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June 18, 2013

Surf in Verse



To Know You’re There

When summer fades it helps to know

A dear friend waits from long ago.

The friend you are, you’ll always be

Now poised beneath a tranquil sea.

I’ve seen you not since early spring

The last time on a brisk morning.

From your deep green eyes, to offshore spray

I remember as if yesterday.

Upon a rais’d ocean floor

Those six foot days will come once more.

But until then I’ll watch you rest

Awaiting autumn’s first northwest.

 ‘Surfing Drums,’ from Dick Dale and His Del-Tones’ 1962 debut album, Surfer’s Choice. This is an earlier version of Dale’s song ‘Jungle Fever,’ with lyrics added at the end.



Hard Years Aboard

They can come and go so quickly

Jobs, friends, health, dreams, perspectives.

Lost and found among other things

Within a culture who’s guiding light was anything but to follow.

Those who’ve made it through

Now mellow and reformed, skin aged, thoughts scattered about.

What fun they had, “didn’t know any better,”

Friends who missed the ferry back

To reality didn’t all make it.

Mistakes washed away by tides and time

An era of then

Regretted by some, traded for nothing by others.

Yet the waves remain,

A salvation of sorts.

The same souls’ ecstasy and solitude

Amid or away from discord.

For after all the ride remains

To bring us here and there.

‘Pier Pressure,’ a latter-day surf classic by the legendary guitarist Teisco Del Rey, from his acclaimed 1994 album, The Many Moods of Teisco Del Rey



Heart Break

The drop was late and risk quite great

To make it was left all to fate,

But on this one you took a spill

Held down by Mother Nature’s will.

Wish you could take this one back

A bad sign when your leash goes slack.

With breath expiring,

And mellow tiring,

The surface that you thought you neared

Was hard, then orientation cleared.

Kicked off the bottom and made your way

Soon greeted by the light of day.

And when you were, you looked around

Then cringed upon what you had found.

A broken heart at leash’s end

Instantly lost beloved friend.

Justified to yell aloud

Swim in through empathetic crowd.

Then rub your eyes in hopes you’ll wake

“I’m dreaming, this is surely fake!”

But true as the sand between your toes

This session’s been brought to a close.

So sit and watch as waves go by

And swallow hard this humble pie.

The Pyramids, ‘Penetration,’ the last big surf instrumental hit, was released in 1963 and peaked in the Billboard Top 20 in 1964.



Low tones of cobble stones echo off the seawall behind me

Tumbling over one another as the tide recedes,

Herding them with it.

The percussion of higher tempered shells mix in and trail off with the same rhythm.

Floating just beyond the breakers several pelicans beat their wings against the water

As if still too full from breakfast to reclaim flight.

A pod of dolphins pass near the beach to take their turn at center stage.

Their chorus of well timed spouts, following one another in succession.

A pronounced breeze picks up slightly, led in with perfection by the maestro,

Breathing through the palms above whose fronds play like a wire brush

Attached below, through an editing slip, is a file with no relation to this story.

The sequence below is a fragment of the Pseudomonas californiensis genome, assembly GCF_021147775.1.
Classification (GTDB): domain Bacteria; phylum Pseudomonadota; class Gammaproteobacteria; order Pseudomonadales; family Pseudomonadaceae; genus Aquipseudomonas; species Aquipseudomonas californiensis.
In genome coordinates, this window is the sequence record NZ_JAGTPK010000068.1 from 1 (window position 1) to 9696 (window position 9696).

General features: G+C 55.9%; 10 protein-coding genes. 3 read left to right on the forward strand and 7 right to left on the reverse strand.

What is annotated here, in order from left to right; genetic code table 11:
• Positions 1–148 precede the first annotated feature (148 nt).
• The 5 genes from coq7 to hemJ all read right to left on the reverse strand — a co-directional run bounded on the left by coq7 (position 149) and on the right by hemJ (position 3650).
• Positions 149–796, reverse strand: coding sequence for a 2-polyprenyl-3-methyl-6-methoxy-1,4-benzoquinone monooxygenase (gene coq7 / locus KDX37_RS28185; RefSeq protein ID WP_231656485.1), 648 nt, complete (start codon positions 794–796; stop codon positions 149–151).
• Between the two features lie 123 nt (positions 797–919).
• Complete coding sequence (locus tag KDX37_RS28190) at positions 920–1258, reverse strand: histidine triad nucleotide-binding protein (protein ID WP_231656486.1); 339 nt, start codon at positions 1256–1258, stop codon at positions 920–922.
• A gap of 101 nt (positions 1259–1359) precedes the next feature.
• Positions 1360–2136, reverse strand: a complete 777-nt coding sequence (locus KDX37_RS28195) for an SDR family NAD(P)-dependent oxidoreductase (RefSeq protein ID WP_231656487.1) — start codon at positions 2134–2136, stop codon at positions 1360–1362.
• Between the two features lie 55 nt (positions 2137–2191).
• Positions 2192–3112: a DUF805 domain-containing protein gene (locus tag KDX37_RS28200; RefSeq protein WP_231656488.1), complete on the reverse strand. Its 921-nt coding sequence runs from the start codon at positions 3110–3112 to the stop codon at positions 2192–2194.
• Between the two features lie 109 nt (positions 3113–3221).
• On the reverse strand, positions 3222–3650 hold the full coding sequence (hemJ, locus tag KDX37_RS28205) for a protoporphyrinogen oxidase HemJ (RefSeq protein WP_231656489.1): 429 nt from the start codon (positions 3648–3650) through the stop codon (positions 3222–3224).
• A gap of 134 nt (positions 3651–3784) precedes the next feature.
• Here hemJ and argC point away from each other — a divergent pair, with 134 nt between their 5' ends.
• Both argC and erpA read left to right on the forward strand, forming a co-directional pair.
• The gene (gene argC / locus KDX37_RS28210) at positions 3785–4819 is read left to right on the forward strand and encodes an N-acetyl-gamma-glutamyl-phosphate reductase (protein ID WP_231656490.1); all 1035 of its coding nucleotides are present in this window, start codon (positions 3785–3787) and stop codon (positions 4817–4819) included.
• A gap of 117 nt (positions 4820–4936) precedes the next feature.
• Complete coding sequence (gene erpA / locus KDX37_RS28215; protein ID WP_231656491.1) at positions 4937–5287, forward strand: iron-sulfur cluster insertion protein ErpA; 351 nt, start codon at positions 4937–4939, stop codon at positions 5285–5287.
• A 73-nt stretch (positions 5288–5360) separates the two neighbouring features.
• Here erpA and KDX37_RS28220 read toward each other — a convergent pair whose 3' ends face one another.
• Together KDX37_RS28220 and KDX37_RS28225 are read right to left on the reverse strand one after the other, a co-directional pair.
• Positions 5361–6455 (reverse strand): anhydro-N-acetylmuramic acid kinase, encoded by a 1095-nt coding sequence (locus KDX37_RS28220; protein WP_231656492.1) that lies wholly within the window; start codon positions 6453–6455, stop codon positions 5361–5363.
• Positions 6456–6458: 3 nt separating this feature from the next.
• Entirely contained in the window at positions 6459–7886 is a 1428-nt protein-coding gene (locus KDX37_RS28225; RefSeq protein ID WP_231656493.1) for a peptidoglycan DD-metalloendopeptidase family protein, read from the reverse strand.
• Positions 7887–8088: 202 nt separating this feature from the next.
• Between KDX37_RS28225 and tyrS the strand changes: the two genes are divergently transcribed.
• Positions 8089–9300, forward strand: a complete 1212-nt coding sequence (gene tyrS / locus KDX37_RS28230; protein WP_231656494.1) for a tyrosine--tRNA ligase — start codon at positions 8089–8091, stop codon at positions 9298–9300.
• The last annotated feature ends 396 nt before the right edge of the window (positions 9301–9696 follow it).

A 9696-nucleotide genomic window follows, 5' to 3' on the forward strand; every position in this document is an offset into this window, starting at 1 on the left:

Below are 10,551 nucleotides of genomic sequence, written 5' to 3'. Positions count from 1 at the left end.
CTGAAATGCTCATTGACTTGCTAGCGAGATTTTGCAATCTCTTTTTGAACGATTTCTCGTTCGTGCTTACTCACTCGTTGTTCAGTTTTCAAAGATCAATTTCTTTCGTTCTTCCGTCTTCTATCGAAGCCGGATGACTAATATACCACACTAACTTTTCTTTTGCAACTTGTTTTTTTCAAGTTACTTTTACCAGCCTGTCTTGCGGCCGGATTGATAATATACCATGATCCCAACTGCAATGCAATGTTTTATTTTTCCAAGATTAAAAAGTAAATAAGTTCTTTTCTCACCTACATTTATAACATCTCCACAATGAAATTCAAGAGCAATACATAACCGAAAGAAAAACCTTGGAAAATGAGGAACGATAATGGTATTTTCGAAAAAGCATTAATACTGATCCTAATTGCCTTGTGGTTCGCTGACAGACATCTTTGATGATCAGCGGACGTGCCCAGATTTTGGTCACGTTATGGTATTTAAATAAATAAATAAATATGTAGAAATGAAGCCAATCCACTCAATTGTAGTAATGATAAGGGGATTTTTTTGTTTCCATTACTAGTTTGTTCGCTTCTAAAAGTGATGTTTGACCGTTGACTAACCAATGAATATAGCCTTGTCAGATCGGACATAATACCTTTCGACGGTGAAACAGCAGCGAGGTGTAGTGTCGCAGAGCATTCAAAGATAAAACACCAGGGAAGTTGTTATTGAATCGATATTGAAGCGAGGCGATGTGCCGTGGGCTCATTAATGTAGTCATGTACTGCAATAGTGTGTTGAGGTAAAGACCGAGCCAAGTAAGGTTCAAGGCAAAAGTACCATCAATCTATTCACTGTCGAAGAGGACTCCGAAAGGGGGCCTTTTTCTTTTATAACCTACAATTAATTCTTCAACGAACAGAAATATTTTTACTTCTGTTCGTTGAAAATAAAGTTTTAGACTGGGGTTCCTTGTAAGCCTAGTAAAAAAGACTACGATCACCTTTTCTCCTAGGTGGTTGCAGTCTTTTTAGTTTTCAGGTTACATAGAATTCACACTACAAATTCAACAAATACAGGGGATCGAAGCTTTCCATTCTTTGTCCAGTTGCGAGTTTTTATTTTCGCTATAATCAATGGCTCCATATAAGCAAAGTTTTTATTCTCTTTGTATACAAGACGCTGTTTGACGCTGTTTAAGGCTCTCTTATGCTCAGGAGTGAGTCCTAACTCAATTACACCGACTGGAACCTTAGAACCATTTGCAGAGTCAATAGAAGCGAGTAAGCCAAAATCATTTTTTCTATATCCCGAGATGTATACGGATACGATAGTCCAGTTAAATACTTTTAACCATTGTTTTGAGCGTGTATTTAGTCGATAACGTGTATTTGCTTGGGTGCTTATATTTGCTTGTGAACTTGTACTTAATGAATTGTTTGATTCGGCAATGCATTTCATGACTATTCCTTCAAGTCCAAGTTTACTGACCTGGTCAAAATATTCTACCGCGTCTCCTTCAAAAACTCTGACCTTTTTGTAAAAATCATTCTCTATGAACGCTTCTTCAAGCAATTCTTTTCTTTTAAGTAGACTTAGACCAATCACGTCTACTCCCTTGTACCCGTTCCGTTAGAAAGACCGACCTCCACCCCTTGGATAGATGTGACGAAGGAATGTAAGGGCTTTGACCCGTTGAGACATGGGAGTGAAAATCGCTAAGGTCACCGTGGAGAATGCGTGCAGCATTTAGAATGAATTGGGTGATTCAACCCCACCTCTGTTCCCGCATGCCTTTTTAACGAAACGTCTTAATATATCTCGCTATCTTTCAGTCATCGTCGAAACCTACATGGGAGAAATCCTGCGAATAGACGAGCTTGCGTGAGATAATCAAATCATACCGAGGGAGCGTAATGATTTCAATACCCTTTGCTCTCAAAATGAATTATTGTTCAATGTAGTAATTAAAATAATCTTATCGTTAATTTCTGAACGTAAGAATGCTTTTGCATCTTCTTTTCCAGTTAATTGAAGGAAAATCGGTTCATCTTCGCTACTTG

Rasped gently over a symbol.

Plovers pipe up as well and other shore birds chime in

As waves continue to strum the sandbar.

I feel the glow of sun beginning to seep through the haze

As beautiful becomes a gross understatement.

Walking up the beach, hand in hand, a retired couple approach

With polite smiles, that tender a silent “Good morning”

So as not to disrupt the show.

In tune, my eyes speak back the same.

And it is.

From the movie Surf Party, The Astronauts play their original instrumental surf classic, ‘Firewater’


Riders’ Anthem

To pros and Joes may this expose

Our Riders’ Anthem here proposed

We wear an emblematic ring

A promise to ride anything.

Enlightened by diversity

And likened to a sprouting tree.

We know not how each branch will grow

The ones on top push those below

To bend and twist in search of light

Essential this innate foresight.

So let your riding do the same

To live in shade’s to hobble lame.

Allow each branch to sprout and grow

To seize the day it helps to know

The essence of a rider’s sport

Is not just riding long or short,

But embarking on a fluid mission

And taking flight in all conditions

From street to snow

In wind, wake and waves we flow

Through barrels deep

Off lips we leap.

So slide around the bend and see.

Un-stunt your growth and ride on free

Become that metaphoric tree.


Bryan Knowles is a surfer, shaper, and writer, who despite the flat summers and frigid winters of his grommet-hood on Cape Cod, MA, fell in love with surfing and the ocean early on. Making his first surfboard at age 14, Bryan later wrote his college application essay about board building and went to Stanford University. After graduating, he survived a few years of the corporate consulting grind before realizing it was time to turn his real passion into a business. Bryan now resides in North County San Diego where he is co-founder and “Rider-in-Chief” of Ride Anything Surfboards. He also maintains a blog of surf inspired poetry at and is obsessed with curves, clean lines, and all things aquatic.

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